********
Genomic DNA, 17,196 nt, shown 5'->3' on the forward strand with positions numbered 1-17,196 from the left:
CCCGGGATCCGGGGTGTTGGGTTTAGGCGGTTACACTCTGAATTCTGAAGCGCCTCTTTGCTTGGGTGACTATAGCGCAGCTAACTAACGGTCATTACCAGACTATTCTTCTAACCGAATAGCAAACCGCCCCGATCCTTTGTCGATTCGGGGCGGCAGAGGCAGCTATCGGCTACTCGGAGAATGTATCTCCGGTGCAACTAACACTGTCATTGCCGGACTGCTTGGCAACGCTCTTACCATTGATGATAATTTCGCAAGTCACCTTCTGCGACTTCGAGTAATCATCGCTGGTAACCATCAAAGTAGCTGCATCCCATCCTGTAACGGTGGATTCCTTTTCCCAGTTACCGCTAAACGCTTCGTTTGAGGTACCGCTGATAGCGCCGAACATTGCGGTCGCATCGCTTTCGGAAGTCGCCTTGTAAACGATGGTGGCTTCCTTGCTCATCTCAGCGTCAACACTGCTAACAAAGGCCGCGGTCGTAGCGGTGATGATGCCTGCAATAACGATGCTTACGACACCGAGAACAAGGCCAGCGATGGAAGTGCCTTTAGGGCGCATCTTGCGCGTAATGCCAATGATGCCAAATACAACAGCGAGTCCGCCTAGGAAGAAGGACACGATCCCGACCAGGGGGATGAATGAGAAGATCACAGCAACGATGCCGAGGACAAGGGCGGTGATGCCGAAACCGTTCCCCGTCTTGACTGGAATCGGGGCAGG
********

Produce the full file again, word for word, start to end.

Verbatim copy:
Genomic DNA, 17,196 nt, shown 5'->3' on the forward strand with positions numbered 1-17,196 from the left:
CCCGGGATCCGGGGTGTTGGGTTTAGGCGGTTACACTCTGAATTCTGAAGCGCCTCTTTGCTTGGGTGACTATAGCGCAGCTAACTAACGGTCATTACCAGACTATTCTTCTAACCGAATAGCAAACCGCCCCGATCCTTTGTCGATTCGGGGCGGCAGAGGCAGCTATCGGCTACTCGGAGAATGTATCTCCGGTGCAACTAACACTGTCATTGCCGGACTGCTTGGCAACGCTCTTACCATTGATGATAATTTCGCAAGTCACCTTCTGCGACTTCGAGTAATCATCGCTGGTAACCATCAAAGTAGCTGCATCCCATCCTGTAACGGTGGATTCCTTTTCCCAGTTACCGCTAAACGCTTCGTTTGAGGTACCGCTGATAGCGCCGAACATTGCGGTCGCATCGCTTTCGGAAGTCGCCTTGTAAACGATGGTGGCTTCCTTGCTCATCTCAGCGTCAACACTGCTAACAAAGGCCGCGGTCGTAGCGGTGATGATGCCTGCAATAACGATGCTTACGACACCGAGAACAAGGCCAGCGATGGAAGTGCCTTTAGGGCGCATCTTGCGCGTAATGCCAATGATGCCAAATACAACAGCGAGTCCGCCTAGGAAGAAGGACACGATCCCGACCAGGGGGATGAATGAGAAGATCACAGCAACGATGCCGAGGACAAGGGCGGTGATGCCGAAACCGTTCCCCGTCTTGACTGGAATCGGGGCAGG